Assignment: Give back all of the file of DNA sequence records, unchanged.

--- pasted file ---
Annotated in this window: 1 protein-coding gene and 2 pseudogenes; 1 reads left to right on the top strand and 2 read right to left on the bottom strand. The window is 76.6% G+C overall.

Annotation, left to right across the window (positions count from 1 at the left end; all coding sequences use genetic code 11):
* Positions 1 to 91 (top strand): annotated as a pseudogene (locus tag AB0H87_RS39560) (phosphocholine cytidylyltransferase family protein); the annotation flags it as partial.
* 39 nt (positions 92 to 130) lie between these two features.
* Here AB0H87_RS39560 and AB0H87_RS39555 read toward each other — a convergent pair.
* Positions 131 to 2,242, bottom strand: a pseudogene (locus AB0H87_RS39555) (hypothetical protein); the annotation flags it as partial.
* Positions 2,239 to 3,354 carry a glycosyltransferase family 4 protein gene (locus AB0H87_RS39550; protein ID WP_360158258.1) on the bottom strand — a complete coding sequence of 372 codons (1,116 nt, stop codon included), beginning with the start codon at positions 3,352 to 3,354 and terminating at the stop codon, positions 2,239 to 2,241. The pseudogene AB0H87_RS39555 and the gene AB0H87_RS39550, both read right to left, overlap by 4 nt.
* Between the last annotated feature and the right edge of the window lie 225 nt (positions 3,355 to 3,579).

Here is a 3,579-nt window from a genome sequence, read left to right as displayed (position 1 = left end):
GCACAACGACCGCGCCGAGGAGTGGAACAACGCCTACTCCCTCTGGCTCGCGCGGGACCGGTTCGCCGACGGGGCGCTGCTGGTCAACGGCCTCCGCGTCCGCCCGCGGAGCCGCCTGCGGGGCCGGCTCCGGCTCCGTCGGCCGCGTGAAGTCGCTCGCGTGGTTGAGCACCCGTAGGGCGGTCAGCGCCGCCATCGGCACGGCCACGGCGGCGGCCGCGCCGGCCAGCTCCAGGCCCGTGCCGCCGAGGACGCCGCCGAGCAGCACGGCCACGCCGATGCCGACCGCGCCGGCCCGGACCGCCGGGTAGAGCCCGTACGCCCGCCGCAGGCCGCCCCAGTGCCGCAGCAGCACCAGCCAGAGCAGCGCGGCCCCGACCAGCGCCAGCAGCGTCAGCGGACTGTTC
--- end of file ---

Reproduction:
Annotated in this window: 1 protein-coding gene and 2 pseudogenes; 1 reads left to right on the top strand and 2 read right to left on the bottom strand. The window is 76.6% G+C overall.

Annotation, left to right across the window (positions count from 1 at the left end; all coding sequences use genetic code 11):
* Positions 1 to 91 (top strand): annotated as a pseudogene (locus tag AB0H87_RS39560) (phosphocholine cytidylyltransferase family protein); the annotation flags it as partial.
* 39 nt (positions 92 to 130) lie between these two features.
* Here AB0H87_RS39560 and AB0H87_RS39555 read toward each other — a convergent pair.
* Positions 131 to 2,242, bottom strand: a pseudogene (locus AB0H87_RS39555) (hypothetical protein); the annotation flags it as partial.
* Positions 2,239 to 3,354 carry a glycosyltransferase family 4 protein gene (locus AB0H87_RS39550; protein ID WP_360158258.1) on the bottom strand — a complete coding sequence of 372 codons (1,116 nt, stop codon included), beginning with the start codon at positions 3,352 to 3,354 and terminating at the stop codon, positions 2,239 to 2,241. The pseudogene AB0H87_RS39555 and the gene AB0H87_RS39550, both read right to left, overlap by 4 nt.
* Between the last annotated feature and the right edge of the window lie 225 nt (positions 3,355 to 3,579).

Here is a 3,579-nt window from a genome sequence, read left to right as displayed (position 1 = left end):
GCACAACGACCGCGCCGAGGAGTGGAACAACGCCTACTCCCTCTGGCTCGCGCGGGACCGGTTCGCCGACGGGGCGCTGCTGGTCAACGGCCTCCGCGTCCGCCCGCGGAGCCGCCTGCGGGGCCGGCTCCGGCTCCGTCGGCCGCGTGAAGTCGCTCGCGTGGTTGAGCACCCGTAGGGCGGTCAGCGCCGCCATCGGCACGGCCACGGCGGCGGCCGCGCCGGCCAGCTCCAGGCCCGTGCCGCCGAGGACGCCGCCGAGCAGCACGGCCACGCCGATGCCGACCGCGCCGGCCCGGACCGCCGGGTAGAGCCCGTACGCCCGCCGCAGGCCGCCCCAGTGCCGCAGCAGCACCAGCCAGAGCAGCGCGGCCCCGACCAGCGCCAGCAGCGTCAGCGGACTGTTC